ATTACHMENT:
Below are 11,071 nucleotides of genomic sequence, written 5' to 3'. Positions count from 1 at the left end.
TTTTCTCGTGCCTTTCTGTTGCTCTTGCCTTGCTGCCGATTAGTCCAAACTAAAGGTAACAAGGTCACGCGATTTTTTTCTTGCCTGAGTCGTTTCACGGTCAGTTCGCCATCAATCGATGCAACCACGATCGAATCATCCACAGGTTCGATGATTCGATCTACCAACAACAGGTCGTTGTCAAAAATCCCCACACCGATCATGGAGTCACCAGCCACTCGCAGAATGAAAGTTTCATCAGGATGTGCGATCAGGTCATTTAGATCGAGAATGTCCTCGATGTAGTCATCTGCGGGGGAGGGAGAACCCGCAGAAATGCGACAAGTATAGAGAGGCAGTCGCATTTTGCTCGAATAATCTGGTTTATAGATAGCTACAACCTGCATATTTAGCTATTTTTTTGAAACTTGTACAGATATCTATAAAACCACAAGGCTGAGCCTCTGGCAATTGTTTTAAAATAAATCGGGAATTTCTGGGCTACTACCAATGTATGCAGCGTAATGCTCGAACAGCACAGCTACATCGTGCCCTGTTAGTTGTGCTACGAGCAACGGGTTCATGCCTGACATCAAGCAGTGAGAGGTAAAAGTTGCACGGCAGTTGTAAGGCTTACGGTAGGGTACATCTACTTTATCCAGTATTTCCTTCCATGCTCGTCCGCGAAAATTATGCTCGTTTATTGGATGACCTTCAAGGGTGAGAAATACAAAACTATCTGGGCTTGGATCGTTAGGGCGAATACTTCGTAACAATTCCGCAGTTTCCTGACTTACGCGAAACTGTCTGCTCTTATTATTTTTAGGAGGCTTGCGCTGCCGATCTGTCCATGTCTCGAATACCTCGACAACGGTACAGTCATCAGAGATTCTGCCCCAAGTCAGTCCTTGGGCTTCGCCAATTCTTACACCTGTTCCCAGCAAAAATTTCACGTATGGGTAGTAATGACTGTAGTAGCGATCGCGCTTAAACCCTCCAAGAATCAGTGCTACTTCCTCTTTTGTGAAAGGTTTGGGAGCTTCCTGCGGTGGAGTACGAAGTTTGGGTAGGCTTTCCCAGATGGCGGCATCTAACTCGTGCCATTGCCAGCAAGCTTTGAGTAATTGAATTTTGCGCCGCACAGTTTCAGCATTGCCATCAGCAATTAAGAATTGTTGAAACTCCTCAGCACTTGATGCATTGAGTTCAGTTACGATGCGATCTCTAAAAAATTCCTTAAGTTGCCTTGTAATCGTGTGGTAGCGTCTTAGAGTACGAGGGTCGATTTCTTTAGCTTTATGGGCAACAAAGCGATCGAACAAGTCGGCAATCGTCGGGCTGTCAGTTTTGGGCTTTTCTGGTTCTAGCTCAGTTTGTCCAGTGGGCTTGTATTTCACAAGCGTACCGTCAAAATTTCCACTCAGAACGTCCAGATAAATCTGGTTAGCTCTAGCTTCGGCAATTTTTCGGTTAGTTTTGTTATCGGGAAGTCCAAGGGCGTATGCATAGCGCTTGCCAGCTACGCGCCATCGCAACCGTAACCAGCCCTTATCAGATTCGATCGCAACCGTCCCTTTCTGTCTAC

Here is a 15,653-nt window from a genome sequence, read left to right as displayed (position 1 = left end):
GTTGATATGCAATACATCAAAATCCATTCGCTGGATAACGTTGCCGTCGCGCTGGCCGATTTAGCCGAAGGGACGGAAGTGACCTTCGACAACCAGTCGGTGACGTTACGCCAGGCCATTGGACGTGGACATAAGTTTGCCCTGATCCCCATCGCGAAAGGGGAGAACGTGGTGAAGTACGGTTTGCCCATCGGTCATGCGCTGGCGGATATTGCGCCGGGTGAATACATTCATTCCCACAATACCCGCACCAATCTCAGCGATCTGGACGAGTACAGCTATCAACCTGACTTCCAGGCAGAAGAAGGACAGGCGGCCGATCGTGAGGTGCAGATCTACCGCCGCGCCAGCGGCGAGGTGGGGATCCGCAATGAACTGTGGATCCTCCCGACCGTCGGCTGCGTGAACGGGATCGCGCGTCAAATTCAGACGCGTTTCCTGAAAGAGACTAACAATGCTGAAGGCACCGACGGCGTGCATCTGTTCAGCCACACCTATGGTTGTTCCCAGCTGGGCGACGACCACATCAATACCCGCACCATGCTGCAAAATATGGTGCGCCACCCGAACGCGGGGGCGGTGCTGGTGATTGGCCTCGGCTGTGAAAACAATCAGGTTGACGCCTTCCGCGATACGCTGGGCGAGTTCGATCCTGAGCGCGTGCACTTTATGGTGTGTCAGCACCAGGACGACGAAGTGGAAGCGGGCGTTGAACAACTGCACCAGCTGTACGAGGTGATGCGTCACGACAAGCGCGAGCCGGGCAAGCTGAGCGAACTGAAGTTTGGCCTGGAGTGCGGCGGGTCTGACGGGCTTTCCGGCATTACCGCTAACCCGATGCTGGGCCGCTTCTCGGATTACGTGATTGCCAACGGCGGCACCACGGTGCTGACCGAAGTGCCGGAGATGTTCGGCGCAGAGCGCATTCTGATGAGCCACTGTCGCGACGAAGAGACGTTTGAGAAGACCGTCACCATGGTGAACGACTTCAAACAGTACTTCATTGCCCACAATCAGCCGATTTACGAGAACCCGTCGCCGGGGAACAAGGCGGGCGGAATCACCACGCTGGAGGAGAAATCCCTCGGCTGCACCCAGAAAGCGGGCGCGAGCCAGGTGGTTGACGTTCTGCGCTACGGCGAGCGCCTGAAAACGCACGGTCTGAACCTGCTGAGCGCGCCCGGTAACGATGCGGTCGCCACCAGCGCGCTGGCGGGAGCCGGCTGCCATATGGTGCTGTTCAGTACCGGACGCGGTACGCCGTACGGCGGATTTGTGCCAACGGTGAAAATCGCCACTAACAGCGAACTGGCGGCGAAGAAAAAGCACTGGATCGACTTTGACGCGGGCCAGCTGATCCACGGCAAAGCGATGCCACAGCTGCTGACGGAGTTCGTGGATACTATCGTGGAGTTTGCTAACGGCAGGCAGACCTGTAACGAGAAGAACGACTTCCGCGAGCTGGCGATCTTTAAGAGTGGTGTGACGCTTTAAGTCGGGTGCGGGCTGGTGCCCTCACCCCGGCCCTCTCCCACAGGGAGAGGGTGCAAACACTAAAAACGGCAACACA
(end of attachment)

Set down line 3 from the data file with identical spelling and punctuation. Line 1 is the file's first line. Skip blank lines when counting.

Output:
Here is a 15,653-nt window from a genome sequence, read left to right as displayed (position 1 = left end):